Tying these disparate stories together is the book’s most intriguing character, Narinder, a British Sikh woman who comes to believe that it is her spiritual calling to rescue a desperate Indian by “visa marriage”. Narinder’s progress, from the very limited horizons for an obedient young woman to a greater sense of herself as an active participant in her destiny, reminded me of Nazneen, the protagonist in Monica Ali’s Brick Lane. But Narinder is a more thoughtful character and here the Hollywood-style journey of personal liberation is tempered by a recognition of the powerful bonds of tradition and family.

Once in Britain, Avtar, Randeep and Tochi enter a world of gangmasters, slum accommodation and zero job security, with an ever-present fear of “raids” by immigration officers. They work in fried chicken shops, down sewers, on building sites and cleaning nightclubs. Health care is off-limits for fear of immigration checks. Food is basic and the only charity comes from the gurdwara, or Sikh temple, which provides help in emergencies.

Avtar and Randeep struggle to send money back home while living in poverty and squalor that their families could barely imagine (at one point, Randeep notes with understandable bitterness that his mother has used his hard-earned contributions to buy herself a string of pearls). In the meantime, their desperation leads them to increasingly morally repellent behaviour, from selfishness to stealing and worse. Even if they do eventually find a measure of economic stability in Britain, they have done so at the cost of their better selves.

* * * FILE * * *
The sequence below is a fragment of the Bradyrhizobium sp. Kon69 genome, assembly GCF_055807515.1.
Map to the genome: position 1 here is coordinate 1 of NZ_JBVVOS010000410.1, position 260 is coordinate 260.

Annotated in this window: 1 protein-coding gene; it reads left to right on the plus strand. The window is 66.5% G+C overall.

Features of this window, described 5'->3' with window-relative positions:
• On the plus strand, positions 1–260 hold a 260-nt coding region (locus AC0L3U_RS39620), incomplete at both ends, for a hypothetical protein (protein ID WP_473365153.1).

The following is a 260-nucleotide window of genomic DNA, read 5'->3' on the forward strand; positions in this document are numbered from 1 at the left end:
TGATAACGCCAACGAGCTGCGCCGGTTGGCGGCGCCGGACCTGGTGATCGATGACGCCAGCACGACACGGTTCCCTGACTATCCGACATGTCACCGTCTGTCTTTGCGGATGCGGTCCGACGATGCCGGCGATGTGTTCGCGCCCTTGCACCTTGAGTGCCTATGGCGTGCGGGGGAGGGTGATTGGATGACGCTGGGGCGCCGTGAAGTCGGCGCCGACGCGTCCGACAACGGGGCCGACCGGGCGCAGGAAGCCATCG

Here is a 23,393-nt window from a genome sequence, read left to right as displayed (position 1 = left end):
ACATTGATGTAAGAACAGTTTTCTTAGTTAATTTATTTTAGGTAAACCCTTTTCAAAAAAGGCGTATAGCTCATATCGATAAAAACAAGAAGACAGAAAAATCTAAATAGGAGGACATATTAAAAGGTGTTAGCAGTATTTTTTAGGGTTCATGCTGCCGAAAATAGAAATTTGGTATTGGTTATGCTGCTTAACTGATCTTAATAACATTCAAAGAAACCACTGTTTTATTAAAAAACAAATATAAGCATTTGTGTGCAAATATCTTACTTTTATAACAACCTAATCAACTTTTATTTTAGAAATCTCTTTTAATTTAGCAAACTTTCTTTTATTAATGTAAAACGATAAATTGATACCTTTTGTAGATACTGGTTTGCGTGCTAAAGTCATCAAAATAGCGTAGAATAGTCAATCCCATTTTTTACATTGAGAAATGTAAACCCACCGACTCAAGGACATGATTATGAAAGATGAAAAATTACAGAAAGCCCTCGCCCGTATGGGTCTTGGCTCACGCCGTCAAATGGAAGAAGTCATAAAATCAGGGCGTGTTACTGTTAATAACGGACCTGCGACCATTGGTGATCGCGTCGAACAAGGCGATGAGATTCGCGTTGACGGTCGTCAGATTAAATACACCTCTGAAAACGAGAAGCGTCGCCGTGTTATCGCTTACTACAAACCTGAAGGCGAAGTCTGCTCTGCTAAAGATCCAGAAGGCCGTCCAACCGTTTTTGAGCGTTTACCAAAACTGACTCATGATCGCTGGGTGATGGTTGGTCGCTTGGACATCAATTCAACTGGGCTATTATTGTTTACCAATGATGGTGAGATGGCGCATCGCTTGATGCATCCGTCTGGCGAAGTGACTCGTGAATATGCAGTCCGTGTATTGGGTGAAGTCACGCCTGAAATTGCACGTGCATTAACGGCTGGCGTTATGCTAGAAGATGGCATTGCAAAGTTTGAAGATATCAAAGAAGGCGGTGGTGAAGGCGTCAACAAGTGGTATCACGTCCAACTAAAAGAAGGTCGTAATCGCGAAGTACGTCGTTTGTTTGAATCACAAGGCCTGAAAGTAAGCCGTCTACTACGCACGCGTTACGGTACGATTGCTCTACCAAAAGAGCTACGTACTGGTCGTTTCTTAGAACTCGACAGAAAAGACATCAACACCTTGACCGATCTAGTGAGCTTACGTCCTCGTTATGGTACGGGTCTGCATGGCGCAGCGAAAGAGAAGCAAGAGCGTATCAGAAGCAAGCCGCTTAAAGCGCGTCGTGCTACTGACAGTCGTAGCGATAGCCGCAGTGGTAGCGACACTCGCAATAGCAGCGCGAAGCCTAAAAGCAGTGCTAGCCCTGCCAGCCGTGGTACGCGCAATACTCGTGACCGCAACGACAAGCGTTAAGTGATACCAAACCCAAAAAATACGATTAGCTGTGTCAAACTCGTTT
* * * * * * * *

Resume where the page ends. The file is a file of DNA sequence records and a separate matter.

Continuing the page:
It has been pointed out that the novels on the Man Booker shortlist this year are even more depressing than usual and The Year of the Runaways certainly won’t have raised the laugh count. At times I had to put it down for a while, overwhelmed by tragedy after tragedy. It was the quality of Sahota’s prose and perceptions that brought me back. He is a wonderfully subtle writer who makes what he leaves unsaid as important as the words on the page. A wise and compassionate observer of humanity, he has gone to some dark places – places we would all rather not think about – to bring us this book. Whether we are prepared to extend a measure of his wisdom and compassion to real immigrants, in the real world, is another question.

“The Year of the Runaways” by Sunjeev Sahota is published by Picador (480pp, £14.99)

Alice O'Keeffe is an award-winning journalist and former arts editor of the New Statesman. She now works as a freelance writer and looks after two young children. You can find her on Twitter as @AliceOKeeffe.

This article first appeared in the 08 October 2015 issue of the New Statesman, Putin vs Isis